One of the hidden laws of economics seems to be that the opportunity to make some extra money only really comes around when you don’t in fact have any capital lying around to invest. This applies whether that opportunity is to make a little bit of extra money that can be really useful, or indeed quite a sizeable amount of money which could go as far as changing your financial status to somewhere near the well-off. You might perhaps be looking to put some money into a managed ETF that seems to be have been doing well over a considerable period of time, or you might have been wise to a new construction development project that has its primary stake owners looking to extend the opportunity to outside investors.
Either way, since you never really know when such opportunities to invest might come around, in order for you to be prepared when they do come around, you need to get yourself into the habit of extracting money out of the regular course of how you manage your finances. For example, who would have thought that something like switching to an Indiana Sportbook betting platform could result in that extra bit of money that could perhaps be redirected to the investment kitty?
It’s possible through a practice that can be referred to as incentivised ship-jumping, albeit that’s an informal term for it. Basically the practice entails “jumping ship,” i.e. ditching your current service provider or goods manufacturer for another one, purely to take advantage of the incentive the new provider gives you to do so. You can always go back to your old service provider, retailer or manufacturer, and they might perhaps incentivise you to do so as well.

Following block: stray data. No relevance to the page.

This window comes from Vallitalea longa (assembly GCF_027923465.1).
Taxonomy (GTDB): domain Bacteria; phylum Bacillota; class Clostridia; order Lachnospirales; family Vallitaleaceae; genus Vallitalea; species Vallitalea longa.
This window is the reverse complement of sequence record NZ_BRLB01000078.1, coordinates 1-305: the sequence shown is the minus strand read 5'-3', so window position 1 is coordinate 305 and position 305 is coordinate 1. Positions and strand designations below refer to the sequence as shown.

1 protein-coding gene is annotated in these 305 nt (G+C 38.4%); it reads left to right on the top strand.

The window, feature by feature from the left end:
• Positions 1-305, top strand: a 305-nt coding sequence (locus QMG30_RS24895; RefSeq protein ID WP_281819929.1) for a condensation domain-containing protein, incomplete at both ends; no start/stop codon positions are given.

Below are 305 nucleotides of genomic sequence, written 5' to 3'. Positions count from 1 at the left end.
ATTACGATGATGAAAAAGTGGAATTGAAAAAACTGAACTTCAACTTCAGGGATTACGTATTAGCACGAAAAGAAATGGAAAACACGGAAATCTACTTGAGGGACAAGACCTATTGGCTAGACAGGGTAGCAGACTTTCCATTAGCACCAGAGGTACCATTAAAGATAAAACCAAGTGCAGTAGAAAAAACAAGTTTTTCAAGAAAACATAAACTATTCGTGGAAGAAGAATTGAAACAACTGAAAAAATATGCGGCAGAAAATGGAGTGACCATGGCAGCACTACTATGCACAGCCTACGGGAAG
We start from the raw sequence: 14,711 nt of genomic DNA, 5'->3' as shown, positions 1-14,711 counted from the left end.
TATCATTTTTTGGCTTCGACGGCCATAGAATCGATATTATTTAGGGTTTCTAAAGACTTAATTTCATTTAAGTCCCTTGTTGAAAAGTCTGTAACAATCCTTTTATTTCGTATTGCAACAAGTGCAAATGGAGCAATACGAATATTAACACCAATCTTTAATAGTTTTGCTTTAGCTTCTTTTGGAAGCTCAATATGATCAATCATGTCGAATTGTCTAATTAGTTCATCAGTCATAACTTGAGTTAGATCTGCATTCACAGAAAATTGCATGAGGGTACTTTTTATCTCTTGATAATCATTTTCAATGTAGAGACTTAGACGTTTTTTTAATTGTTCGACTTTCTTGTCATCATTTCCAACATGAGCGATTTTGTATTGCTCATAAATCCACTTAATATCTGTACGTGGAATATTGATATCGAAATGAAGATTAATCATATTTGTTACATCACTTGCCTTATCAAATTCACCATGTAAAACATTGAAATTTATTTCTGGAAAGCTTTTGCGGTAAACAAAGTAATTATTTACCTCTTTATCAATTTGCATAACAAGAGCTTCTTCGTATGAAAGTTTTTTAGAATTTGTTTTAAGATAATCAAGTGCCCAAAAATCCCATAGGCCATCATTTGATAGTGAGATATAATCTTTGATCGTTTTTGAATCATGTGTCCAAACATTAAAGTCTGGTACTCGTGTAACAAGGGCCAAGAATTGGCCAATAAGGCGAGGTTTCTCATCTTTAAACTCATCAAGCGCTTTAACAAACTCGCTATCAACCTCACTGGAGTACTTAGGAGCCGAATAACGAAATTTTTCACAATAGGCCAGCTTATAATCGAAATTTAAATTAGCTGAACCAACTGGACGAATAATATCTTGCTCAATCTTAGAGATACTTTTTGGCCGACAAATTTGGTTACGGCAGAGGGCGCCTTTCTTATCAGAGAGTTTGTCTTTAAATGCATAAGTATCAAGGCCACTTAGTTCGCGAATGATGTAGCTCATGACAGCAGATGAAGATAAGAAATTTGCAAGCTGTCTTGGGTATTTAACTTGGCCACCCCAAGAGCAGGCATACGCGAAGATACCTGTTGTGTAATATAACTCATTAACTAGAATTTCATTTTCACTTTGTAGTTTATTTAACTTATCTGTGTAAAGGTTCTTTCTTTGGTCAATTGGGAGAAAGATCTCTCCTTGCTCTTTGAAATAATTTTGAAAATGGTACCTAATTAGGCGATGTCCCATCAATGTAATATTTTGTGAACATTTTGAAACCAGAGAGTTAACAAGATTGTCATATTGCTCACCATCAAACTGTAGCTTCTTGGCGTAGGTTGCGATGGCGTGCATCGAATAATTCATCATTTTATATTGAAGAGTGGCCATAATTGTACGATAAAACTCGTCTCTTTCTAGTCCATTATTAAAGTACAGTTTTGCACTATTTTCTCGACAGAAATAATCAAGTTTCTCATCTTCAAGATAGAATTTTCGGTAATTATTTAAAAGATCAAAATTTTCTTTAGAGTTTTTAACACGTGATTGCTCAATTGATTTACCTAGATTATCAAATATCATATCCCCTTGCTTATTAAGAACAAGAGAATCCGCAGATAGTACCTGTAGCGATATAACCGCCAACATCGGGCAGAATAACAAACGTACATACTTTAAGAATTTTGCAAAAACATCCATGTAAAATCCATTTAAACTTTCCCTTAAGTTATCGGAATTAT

So in the case that you’re a regular punter on sports, jumping ship to the right platform can land you an incentive as high as a 100% deposit bonus, equating to $250 per “action.” There are so many services in particular in which you as a patron of them could practice jumping ship and you’ll be surprised just how big the incentives you’re offered can be, especially if you make it clear that you’re looking to make a change “for the right set of incentives” to do so.
Learn by doing
Start now and don’t put it off any longer, looking in the existing parts of your life in which your finances are directly or indirectly affected in some or other way. Don’t fall into the trap of first seeking to beef up on theoretical knowledge, because another unwritten law of economics is that of how little sense it makes, if any at all!
By kicking things into gear and training yourself to look at your everyday actions as a capital source, not only will you realise that you have a lot more money to invest than what you thought, but also that opportunities for investment can also be created in pretty much the same way. You don’t necessarily have to wait for someone to come around with the latest and greatest “passive income opportunity” which you can sign up to “for a small fee…”